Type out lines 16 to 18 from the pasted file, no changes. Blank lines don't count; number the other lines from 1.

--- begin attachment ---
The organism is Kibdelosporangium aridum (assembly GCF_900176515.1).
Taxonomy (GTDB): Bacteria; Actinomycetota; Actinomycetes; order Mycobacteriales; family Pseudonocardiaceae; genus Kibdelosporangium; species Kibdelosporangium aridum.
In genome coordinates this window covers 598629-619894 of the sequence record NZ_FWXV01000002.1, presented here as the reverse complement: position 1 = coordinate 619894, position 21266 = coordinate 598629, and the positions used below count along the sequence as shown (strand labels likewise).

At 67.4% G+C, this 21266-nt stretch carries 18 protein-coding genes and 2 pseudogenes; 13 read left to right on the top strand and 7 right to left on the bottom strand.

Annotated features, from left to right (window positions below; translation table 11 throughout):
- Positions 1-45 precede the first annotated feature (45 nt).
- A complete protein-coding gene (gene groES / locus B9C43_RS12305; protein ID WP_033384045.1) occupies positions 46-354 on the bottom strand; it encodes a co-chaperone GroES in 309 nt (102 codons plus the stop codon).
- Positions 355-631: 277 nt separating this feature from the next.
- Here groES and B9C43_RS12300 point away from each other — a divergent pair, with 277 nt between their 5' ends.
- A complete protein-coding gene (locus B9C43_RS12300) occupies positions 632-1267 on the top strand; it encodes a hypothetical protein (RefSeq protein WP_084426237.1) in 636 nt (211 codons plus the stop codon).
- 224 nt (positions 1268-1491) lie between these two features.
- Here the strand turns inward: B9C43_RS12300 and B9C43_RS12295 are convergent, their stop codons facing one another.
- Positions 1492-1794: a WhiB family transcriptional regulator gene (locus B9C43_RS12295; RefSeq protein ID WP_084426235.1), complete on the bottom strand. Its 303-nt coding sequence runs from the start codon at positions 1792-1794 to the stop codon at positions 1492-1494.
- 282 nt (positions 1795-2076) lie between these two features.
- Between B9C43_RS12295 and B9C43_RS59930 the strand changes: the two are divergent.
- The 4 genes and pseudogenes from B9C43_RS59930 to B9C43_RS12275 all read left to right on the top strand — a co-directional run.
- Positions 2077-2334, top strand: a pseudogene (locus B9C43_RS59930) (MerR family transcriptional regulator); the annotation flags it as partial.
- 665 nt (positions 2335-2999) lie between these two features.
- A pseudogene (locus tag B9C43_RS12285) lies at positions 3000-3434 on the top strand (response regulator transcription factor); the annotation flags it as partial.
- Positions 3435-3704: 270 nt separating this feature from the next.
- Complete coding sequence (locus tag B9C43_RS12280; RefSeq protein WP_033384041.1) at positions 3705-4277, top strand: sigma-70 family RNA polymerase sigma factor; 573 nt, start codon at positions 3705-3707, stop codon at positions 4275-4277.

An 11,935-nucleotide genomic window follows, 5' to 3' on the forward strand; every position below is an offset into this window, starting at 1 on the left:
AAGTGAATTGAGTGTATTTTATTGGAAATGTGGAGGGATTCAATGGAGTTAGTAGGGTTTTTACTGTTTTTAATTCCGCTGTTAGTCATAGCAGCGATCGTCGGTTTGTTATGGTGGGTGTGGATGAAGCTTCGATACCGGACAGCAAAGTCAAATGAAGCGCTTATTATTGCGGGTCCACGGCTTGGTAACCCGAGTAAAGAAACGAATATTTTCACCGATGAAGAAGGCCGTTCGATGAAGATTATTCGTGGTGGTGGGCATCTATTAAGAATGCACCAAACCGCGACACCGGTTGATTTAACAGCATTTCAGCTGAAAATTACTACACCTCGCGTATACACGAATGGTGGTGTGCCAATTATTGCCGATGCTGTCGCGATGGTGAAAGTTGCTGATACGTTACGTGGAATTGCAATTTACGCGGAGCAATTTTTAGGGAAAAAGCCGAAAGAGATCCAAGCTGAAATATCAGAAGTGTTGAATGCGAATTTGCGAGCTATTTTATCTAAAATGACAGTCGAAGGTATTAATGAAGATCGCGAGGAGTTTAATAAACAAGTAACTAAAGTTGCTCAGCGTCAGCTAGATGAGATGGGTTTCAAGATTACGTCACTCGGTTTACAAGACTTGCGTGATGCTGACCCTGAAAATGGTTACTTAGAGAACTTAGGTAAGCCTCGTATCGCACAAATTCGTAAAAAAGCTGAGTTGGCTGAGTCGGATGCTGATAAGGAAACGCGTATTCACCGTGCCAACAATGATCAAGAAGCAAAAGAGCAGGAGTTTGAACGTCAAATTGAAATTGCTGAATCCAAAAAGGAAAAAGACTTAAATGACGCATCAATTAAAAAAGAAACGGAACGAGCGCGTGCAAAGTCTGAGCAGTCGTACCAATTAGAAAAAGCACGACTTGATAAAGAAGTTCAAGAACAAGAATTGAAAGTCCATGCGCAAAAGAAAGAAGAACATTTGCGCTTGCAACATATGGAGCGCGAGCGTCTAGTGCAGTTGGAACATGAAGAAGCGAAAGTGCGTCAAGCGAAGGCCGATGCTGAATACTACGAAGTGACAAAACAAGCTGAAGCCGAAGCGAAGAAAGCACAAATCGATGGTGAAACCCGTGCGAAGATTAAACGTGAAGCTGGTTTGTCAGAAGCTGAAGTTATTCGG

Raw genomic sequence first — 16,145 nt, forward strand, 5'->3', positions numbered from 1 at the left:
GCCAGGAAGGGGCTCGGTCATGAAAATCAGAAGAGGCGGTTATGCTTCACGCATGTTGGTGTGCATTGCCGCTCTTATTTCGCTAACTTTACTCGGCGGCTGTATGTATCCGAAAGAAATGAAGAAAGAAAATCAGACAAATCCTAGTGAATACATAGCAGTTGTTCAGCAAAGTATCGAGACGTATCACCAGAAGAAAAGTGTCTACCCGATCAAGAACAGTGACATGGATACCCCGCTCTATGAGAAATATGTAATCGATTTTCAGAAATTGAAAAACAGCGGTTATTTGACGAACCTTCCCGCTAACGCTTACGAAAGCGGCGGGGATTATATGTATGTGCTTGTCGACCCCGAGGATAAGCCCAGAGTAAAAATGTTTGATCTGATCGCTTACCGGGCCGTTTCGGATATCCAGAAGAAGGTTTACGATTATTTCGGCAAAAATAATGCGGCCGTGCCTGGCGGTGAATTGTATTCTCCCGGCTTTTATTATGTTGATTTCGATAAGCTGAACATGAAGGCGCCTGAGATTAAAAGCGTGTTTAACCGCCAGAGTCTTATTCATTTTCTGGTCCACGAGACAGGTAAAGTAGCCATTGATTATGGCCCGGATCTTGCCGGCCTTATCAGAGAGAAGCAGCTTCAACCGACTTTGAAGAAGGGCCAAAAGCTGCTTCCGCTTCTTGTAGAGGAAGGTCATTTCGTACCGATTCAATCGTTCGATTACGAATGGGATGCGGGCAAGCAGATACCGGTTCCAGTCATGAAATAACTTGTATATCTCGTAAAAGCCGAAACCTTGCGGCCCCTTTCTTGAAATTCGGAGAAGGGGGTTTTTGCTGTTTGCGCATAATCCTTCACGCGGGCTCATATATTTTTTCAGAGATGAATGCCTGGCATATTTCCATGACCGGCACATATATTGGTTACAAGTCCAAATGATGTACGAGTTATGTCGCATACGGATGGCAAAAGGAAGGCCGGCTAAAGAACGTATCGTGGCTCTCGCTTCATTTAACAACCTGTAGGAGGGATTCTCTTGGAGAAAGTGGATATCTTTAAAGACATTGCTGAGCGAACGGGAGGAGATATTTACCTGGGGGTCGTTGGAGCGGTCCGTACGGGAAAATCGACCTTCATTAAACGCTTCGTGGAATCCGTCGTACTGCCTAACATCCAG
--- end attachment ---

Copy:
- The 4 genes and pseudogenes from B9C43_RS59930 to B9C43_RS12275 all read left to right on the top strand — a co-directional run.
- Positions 2077-2334, top strand: a pseudogene (locus B9C43_RS59930) (MerR family transcriptional regulator); the annotation flags it as partial.
- 665 nt (positions 2335-2999) lie between these two features.